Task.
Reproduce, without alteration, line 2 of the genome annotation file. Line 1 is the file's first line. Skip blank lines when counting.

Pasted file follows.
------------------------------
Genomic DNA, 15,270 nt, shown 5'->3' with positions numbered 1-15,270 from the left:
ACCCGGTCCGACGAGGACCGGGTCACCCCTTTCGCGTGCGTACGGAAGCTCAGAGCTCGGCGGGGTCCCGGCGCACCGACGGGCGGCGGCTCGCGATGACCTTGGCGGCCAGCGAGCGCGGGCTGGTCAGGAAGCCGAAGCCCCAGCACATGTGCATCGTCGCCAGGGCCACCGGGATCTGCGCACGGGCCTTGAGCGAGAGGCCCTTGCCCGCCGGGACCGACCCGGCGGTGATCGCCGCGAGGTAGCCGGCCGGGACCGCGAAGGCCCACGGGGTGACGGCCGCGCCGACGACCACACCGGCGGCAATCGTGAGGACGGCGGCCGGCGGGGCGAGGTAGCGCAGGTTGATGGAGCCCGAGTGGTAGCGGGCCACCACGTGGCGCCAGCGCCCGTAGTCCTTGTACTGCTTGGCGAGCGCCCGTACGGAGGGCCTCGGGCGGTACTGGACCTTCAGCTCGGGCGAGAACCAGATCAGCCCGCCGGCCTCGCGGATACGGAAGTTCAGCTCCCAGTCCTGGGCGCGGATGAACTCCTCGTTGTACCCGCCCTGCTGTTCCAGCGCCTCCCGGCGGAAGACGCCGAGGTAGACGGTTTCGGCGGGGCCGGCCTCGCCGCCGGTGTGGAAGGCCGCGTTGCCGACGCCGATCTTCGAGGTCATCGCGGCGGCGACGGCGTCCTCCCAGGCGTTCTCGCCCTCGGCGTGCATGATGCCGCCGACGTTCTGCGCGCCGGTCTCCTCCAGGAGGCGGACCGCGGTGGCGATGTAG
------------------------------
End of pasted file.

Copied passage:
ACCCGGTCCGACGAGGACCGGGTCACCCCTTTCGCGTGCGTACGGAAGCTCAGAGCTCGGCGGGGTCCCGGCGCACCGACGGGCGGCGGCTCGCGATGACCTTGGCGGCCAGCGAGCGCGGGCTGGTCAGGAAGCCGAAGCCCCAGCACATGTGCATCGTCGCCAGGGCCACCGGGATCTGCGCACGGGCCTTGAGCGAGAGGCCCTTGCCCGCCGGGACCGACCCGGCGGTGATCGCCGCGAGGTAGCCGGCCGGGACCGCGAAGGCCCACGGGGTGACGGCCGCGCCGACGACCACACCGGCGGCAATCGTGAGGACGGCGGCCGGCGGGGCGAGGTAGCGCAGGTTGATGGAGCCCGAGTGGTAGCGGGCCACCACGTGGCGCCAGCGCCCGTAGTCCTTGTACTGCTTGGCGAGCGCCCGTACGGAGGGCCTCGGGCGGTACTGGACCTTCAGCTCGGGCGAGAACCAGATCAGCCCGCCGGCCTCGCGGATACGGAAGTTCAGCTCCCAGTCCTGGGCGCGGATGAACTCCTCGTTGTACCCGCCCTGCTGTTCCAGCGCCTCCCGGCGGAAGACGCCGAGGTAGACGGTTTCGGCGGGGCCGGCCTCGCCGCCGGTGTGGAAGGCCGCGTTGCCGACGCCGATCTTCGAGGTCATCGCGGCGGCGACGGCGTCCTCCCAGGCGTTCTCGCCCTCGGCGTGCATGATGCCGCCGACGTTCTGCGCGCCGGTCTCCTCCAGGAGGCGGACCGCGGTGGCGATGTAG